BY MICHAEL HANSEN – Failure of the Obama Administration to approve construction of the Keystone XL Pipeline is not the only transportation bottleneck negatively affecting domestic U.S. energy production, supplies and pricing. Another critical impediment to energy transportation is the Jones Act.
A provocative article appeared on March 7th in the U.S. News and World Report blaming the Jones Act for causing East Coast refineries to close. Gregg Laskoski, a petroleum analyst for GasBuddy.com, wrote, “The Jones Act is what prevents the U.S. energy industry from shipping Canadian crude from Texas up to the Northeast where it is badly needed.” Laskoski explained East Coast refineries are closing because they are importing foreign crude oil based upon higher Brent pricing that costs $20 more per barrel than West Texas Intermediate (WTI).
On March 12th, Reuters’ Matthew Robinson looked at the pending North East fuel shortage at the product level and found “the U.S. Northeast ….. may face an unprecedented shortage of gasoline due to the closure of half of regional refineries by mid-year.” The need is “to move product from the giant U.S. Gulf Coast refining hub — which currently is exporting record volumes of fuel to Latin America — to the East Coast, which last year imported roughly a fifth of its gasoline from Europe.” Because European products are based upon higher Brent crude prices and refinery shutdowns are impacting supply there, this trading pattern is no longer sustainable. A very straight forward solution would be for the Obama Administration to grant Jones Act waivers for Foreign-Flag product tankers to carry the excess products from the Gulf to the North East, but that puts the administration at odds with their union supporters.
The Wall Street Journal’s Mary Anastasia O’Grady reported on February 13th the Puerto Rico Governor Luis Fortuno needs Foreign-Built ships to support his economic plans. She said, “If his plan to boost the island’s competitiveness by switching electricity generation from oil to natural gas is to succeed, he’s going to need relief from the pernicious 1920 Jones Act. It prohibits any ship not made in the U.S. from carrying cargo between U.S. ports. There are no liquefied-natural-gas (LNG) tankers made in the U.S. Unless Puerto Rico gets a Jones Act exemption, it cannot take advantage of the U.S. natural gas bonanza to make itself more competitive.”
Similarly, Sempra LNG contemplated developing natural gas reserves in Alaska for delivery to the U.S. West Coast and Hawaii, but could not put the ocean transportation component together for the project because U.S. shipyards do not build LNG carriers. Kristen Nelson, Petroleum News Editor-in-Chief, wrote in January 2005, “Darcel Hulse, president of Sempra LNG, [said] ….. the United States has ‘lost the capability to compete in the world on LNG shipping and if you were to build in the United States an LNG carrier today, it would cost you at least three times as much as it would on the open market.’” And, “Rigdon Boykin, development counsel….. said the port authority has visited some of the large shipyards in the United States, and was told that even if those yards started today to develop the capacity to build large LNG tankers, they wouldn’t have that capacity available until ‘long after this facility came online.’”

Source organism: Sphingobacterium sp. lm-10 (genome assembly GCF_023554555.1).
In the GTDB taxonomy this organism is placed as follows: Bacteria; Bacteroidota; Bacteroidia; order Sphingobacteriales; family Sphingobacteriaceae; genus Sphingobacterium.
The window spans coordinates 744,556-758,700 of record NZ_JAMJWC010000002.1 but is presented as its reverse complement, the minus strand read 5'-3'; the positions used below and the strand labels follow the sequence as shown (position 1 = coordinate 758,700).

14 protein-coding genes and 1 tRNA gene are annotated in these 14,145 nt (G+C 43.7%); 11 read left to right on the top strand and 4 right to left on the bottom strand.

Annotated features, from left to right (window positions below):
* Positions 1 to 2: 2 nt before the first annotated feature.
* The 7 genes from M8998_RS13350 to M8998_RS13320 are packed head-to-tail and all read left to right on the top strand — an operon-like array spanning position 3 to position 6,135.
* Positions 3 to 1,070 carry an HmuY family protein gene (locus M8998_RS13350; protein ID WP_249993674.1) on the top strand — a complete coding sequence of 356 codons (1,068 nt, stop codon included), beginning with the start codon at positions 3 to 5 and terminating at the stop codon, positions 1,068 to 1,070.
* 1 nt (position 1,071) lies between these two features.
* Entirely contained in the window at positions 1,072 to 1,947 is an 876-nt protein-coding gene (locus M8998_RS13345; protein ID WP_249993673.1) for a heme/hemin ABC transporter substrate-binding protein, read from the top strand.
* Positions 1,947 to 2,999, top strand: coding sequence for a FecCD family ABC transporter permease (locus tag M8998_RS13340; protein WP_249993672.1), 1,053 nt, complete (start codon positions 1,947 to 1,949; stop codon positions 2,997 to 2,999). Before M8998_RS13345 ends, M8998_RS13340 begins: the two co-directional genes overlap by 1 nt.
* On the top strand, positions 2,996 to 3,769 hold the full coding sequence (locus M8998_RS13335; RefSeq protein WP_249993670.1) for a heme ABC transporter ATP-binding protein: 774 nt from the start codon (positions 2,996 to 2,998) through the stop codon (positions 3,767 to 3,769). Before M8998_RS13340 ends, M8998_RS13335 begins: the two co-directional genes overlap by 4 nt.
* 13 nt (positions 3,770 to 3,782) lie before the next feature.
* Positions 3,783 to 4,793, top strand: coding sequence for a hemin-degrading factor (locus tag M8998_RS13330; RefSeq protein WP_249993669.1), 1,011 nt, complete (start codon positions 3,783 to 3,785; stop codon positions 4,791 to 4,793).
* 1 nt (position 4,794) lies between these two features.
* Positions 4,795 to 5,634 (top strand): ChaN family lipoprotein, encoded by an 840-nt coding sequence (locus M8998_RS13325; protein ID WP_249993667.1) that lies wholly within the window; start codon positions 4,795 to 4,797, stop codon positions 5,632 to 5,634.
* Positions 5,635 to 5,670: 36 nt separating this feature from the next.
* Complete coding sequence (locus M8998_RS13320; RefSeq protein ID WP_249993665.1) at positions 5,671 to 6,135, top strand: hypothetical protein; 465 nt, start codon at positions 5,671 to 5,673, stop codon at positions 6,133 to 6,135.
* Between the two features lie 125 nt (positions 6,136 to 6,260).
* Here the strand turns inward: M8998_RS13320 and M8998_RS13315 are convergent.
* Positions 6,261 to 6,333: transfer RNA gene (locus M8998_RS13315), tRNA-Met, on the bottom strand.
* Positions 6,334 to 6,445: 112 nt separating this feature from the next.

Both Presidents George W Bush and Barack H Obama resorted to temporary Jones Act waivers so Foreign-Flag crude tankers could transport the government’s crude oil from the Strategic Petroleum Reserve (SPR) to the refineries because no Jones Act tankers were available. The Bush waiver occurred in September 2005 following Hurricane Katrina and Obama’s from July through September 2010 in response to the loss of Libyan oil on the world market. The Jones Act lobby has reacted with a legislative proposal that would permanently limit the government’s ability to waive the Jones Act for transport of SPR crude oil, though they don’t say how the government would move the oil in the event of an emergency.
The Jones Act may now result in the closure of Tesoro’s Hawaii refinery. From the early 1980’s through the mid-2000’s, Alaska North Slope (ANS) crude oil from the Prudhoe Bay fields provided over half of the crude oil refined in Hawaii. Several years ago ANS deliveries to Barbers Point stopped as the older Trans-Alaska Pipeline (TAP)’s fleet of crude oil tankers were retired and replaced by new U.S.-Built double-hull tankers as required by the Oil Pollution Act of 1990 (OPA 90), which resulted from the EXXON VALDEZ accident in 1989. The new double-hull TAPs replacement fleet did not include sufficient tankers to cover the Hawaii deliveries as the cost of building the replacement ships went far beyond budget and new ship delivery schedules were not met by the shipbuilding yards, resulting in curtailment of the orders.
Today, “about 75 percent of the crude oil processed in the Hawaii plant is light sweet crude oil, some of which comes from Indonesia, Australia and Malaysia, and is some of the highest-priced crude in the world,” said Liplow Oil Associates LLC of Houston, Texas, as reported by Viki Vaughan in San Antonio News Express on January 10th. She further noted, Raymond James Associates, Houston, said, “It’s a long haul from anywhere to Hawaii.” This as opposed to the lower pricing for ANS crude based on WTI and a much shorter haul from Valdez, Alaska, which is precluded by the Jones Act.
The two refineries at Barbers Point, Oahu Island, Hawaii, are operated by Chevron USA Inc. and the other by Tesoro Corporation. Earlier this year, Tesoro announced that they have put their Barbers Point refinery up for sale, but have not said who the buyer might be or even if they have one.
Michael Hansen is the President of the Hawaii Shippers Council